Christmas in the 1940s

World War II defined the first half of the 1940s, associated with images of Rosie the Riveter as women went to work to replace the men who’d left for the war. Television arrived later in the decade, as did the very first computer and the traditional American diner. Forties-era toys included the Slinky, Tonka trucks, and Silly Putty.

Your Christmas Budget in the 1940s

Representative prices for items popular during the decade are difficult to establish with certainty, because many prices fluctuated wildly during the war. These appeared in newspaper and magazine ads during the ‘40s.

  • Cigarette case: $9.95

  • Zippered rayon ladies’ robe: $6.98

  • Upright vacuum cleaner: $49.90

  • Electric iron: $2.49

  • Electric coffee maker: $6.98

  • Roller skates: $9.95

  • Magnetized soldier doll with American flag: $4.00

  • Tiddlywinks game: 39 cents

In News in the 1940s

Pearl Harbor Brings a Different Kind of Christmas

While preparations are going on here, in a mild way to be sure, due to wartime conditions, our little British cousins across the seas have not been overlooked. Old Santa, that kindly bewhiskered man, will pay them a visit through the thoughtfulness of the relief agencies here. . . . Of the many thousands (of) toys of various types and descriptions sent across the seas by Bundles for Britain, most of them are soft dolls and animals made from scraps of materials in the sewing looms . . .

New York Times, December 21, 1941

The Power of Christmas Across the Centuries

From the centuries between [the first Christmas] and now, come stories of holy men, of bishops and peasant-saints, and of brave men who preached…Christ to the Vikings of the north or on Iona’s isle. As in popular belief, with each returning eve of the Nativity the miracles of the first Christmas happen again, so in these tales the thorn-tree blossoms anew and wonderful roses bloom in the bleak forest.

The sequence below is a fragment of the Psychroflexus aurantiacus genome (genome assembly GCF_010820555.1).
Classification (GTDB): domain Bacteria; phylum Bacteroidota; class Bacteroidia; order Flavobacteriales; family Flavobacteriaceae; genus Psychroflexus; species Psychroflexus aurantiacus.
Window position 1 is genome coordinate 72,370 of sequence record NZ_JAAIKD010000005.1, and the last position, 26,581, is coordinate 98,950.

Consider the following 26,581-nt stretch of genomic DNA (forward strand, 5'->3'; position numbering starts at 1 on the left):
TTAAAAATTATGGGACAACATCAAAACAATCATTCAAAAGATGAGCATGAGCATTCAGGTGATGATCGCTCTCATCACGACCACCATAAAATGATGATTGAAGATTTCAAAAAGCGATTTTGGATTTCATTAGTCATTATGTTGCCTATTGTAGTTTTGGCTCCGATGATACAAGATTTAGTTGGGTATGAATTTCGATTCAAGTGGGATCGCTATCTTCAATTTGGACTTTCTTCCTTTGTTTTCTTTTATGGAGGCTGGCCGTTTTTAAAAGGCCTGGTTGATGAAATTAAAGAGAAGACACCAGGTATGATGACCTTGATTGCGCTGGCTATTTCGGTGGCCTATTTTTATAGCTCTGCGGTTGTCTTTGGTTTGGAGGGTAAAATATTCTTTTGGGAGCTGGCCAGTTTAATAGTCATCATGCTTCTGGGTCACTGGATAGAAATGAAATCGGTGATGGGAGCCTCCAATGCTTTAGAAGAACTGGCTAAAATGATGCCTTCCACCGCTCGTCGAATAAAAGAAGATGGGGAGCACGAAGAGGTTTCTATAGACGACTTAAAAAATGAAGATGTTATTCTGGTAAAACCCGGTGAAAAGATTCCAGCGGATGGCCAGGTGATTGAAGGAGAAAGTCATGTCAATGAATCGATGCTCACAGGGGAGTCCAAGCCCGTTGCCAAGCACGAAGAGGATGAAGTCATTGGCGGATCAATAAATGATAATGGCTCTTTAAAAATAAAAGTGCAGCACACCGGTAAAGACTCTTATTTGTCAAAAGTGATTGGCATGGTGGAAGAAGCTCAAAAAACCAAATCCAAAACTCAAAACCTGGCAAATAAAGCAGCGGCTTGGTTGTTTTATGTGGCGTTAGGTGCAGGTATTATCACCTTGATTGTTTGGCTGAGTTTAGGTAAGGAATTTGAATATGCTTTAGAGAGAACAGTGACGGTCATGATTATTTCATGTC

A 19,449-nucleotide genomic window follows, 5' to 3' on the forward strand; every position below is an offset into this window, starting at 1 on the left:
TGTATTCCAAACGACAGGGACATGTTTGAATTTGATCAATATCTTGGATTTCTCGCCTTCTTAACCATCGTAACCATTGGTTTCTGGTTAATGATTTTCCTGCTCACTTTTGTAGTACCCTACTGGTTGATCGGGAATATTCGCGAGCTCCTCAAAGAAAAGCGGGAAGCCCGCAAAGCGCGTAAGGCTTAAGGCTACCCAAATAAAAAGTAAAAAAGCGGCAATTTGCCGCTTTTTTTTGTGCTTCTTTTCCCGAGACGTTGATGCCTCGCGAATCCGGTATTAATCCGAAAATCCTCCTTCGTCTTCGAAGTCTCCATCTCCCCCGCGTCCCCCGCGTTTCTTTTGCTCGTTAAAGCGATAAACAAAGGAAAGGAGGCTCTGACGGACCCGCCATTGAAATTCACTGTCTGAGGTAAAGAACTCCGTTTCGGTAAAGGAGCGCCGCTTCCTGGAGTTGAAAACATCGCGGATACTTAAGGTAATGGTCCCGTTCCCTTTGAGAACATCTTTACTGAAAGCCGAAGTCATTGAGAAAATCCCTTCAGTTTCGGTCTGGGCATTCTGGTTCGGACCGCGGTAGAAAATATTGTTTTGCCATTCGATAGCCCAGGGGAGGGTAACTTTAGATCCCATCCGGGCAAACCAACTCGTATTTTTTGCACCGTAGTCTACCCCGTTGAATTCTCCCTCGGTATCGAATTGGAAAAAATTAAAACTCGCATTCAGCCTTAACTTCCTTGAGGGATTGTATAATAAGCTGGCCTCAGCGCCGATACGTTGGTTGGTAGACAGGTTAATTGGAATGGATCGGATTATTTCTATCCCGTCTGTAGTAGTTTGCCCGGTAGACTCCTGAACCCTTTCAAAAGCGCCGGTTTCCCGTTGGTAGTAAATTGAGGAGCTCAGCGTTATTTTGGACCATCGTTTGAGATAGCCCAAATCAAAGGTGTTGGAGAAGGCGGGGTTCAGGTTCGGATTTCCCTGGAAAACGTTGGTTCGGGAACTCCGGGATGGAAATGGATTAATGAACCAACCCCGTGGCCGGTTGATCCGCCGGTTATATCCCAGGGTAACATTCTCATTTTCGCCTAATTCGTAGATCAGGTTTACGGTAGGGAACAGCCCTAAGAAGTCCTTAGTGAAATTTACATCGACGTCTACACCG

—From the foreword to The Christmas Book of Legends and Stories, a popular 1944 release

Enter Bing Crosby, Singing

There’s a lot to be said against a White Christmas. It is awkward, trying to fit an old-fashioned Christmas on a new-fashioned, hard-surfaced world, obliterating its familiar signposts, cunningly disguising its modern dangers, hiding its unpleasantness under a soft veil.

But here it is, the enchanted world you looked out on as a kid, white, mystic, beautiful, through which jovial creature half fat man, half spirit came riding, a transformed world in which anything could happen. All you had to do was believe hard enough that it could.

Listen! Sleigh bells? Do you suppose there is such a spirit, after all?

Providence Journal, December 24, 1947

Christmas Advertising in the 1940s

More than 3 million faces testify!

The Schick Shaver is a gift men really use! Swell for service men! Soldiers, sailors, or marines . . . because they can be plugged in at camp or on a boat—and work!

—Ad appearing shortly after the Japanese attack on Pearl Harbor

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